Demetrius Andrade didn’t even know Luke Keeler existed before the Irish contender was presented as a potential opponent late last year.

The undefeated Andrade was just being honest, not dismissive, when he told he was completely unfamiliar with his upcoming opponent to that point. The southpaw from Providence, Rhode Island, has familiarized himself with Keeler since their fight was made, but he isn’t particularly concerned about Keeler’s skills entering their 12-round fight for Andrade’s WBO middleweight title Thursday night at Meridian at Island Gardens in Miami.

“I didn’t know who he was before they brought him up to me,” Andrade said. “That’s not saying that he’s not a tough fighter or a worthy fighter. I just haven’t heard of him because those type of people aren’t on my radar. Not that he isn’t good or a tough guy. It’s just my radar’s more on Triple-G, Canelo, [Jermall] Charlo, Billy Joe Saunders. Those are the type of guys I’m looking to get in the ring with because they’re gonna help bring me up to the standard and the caliber I want. My skill and my popularity ain’t the same, so I’ve gotta bring my popularity up a little more. It’s gonna be fighting those types of guys, of course.”

An inability to get the types of high-profile fights he wants has relegated Andrade (28-0, 17 KOs) to facing Walter Kautondokwa, Artur Akavov, Maciej Sulecki and Keeler since signing contracts with Eddie Hearn’s Matchroom Boxing USA and DAZN. Andrade at least will defend his 160-pound championship against the unknown Keeler (17-2-1, 5 KOs) as part of Super Bowl LIV week in Miami, where Kansas City and San Francisco will play Sunday at Hard Rock Stadium.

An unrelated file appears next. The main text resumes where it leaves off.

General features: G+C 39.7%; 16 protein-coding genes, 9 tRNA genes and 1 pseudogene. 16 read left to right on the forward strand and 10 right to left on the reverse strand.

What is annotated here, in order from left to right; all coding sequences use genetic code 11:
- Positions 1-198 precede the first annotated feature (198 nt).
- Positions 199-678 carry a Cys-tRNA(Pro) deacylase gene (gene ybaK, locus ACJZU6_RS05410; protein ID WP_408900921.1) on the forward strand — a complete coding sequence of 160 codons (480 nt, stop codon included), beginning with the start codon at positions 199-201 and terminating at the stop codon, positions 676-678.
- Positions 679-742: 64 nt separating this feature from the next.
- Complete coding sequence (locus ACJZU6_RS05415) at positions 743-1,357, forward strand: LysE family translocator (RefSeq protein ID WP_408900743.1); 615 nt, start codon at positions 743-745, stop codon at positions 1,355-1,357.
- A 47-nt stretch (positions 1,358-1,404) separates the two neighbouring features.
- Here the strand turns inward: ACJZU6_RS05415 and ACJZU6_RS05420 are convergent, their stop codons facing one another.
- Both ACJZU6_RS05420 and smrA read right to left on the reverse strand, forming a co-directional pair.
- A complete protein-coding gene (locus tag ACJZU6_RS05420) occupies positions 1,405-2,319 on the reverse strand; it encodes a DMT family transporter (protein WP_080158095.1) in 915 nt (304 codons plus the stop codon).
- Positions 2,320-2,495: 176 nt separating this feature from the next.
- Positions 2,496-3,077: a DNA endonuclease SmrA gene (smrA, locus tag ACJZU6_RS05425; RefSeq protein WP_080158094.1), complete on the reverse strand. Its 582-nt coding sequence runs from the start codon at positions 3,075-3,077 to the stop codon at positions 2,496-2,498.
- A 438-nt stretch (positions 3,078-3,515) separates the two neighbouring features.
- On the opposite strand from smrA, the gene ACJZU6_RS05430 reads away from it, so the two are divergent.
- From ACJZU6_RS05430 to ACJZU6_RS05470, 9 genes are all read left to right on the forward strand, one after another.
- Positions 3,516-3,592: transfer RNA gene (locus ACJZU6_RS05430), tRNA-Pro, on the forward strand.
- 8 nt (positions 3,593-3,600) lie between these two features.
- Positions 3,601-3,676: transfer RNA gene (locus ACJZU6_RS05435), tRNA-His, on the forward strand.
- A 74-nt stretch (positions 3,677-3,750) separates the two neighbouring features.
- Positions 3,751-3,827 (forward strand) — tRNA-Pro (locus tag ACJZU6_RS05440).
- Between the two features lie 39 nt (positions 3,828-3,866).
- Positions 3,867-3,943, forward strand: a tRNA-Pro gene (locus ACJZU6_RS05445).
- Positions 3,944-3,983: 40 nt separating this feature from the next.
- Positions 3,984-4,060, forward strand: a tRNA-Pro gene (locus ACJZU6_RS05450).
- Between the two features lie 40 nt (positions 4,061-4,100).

“If I can’t get in the ring with them type of guys right away,” Andrade explained, “then it’s about being on the correct platform, being in the right city and having people that haven’t really seen me see me. Then they’ll demand seeing Demetrius Andrade against the guys I just mentioned.”

Dublin’s Keeler, 32, knocked down Luis Arias twice in his last fight, a 10-rounder Keeler won by unanimous decision August 3 in Belfast, Northern Ireland. Four bouts before Keeler beat Arias (18-2-1, 9 KOs, 1 NC), he fought to a four-round draw with Adam Jones, who was 7-29-5 entering their fight.

Andrade and Keeler, the WBO’s third-ranked middleweight contender, have traded insults since they began promoting their DAZN main event early this week in Miami. Keeler contends Andrade hasn’t accomplished much, despite that the 31-year-old champion has won world titles in two weight classes.

The heavily favored defending champion has laughed off Keeler’s criticism.

“Keeler’s funny,” Andrade said. “I heard one of his quotes where he said he’d fight me for free, so he could try to get the opportunity to fight Canelo or somebody like that. It’s funny because if he already was a champion or somebody within range, then [Canelo] probably would fight that guy because Luke Keeler’s probably not much of a threat. But for him to say he’d fight me for free, hey bro, don’t rush your ass-whupping that’s coming to you. You’ve got an ass-whupping coming. Don’t rush. Don’t rush your ass-whupping, kid.

“I understand you’ve gotta give yourself the hype and the confidence that you need to prepare. It’s not easy, but don’t forget who you’re fighting now. There’s a reason why these guys don’t get in the ring with me. And you’re gonna be a prime example come fight night.” 

Keith Idec is a senior writer/columnist for He can be reached on Twitter @Idecboxing.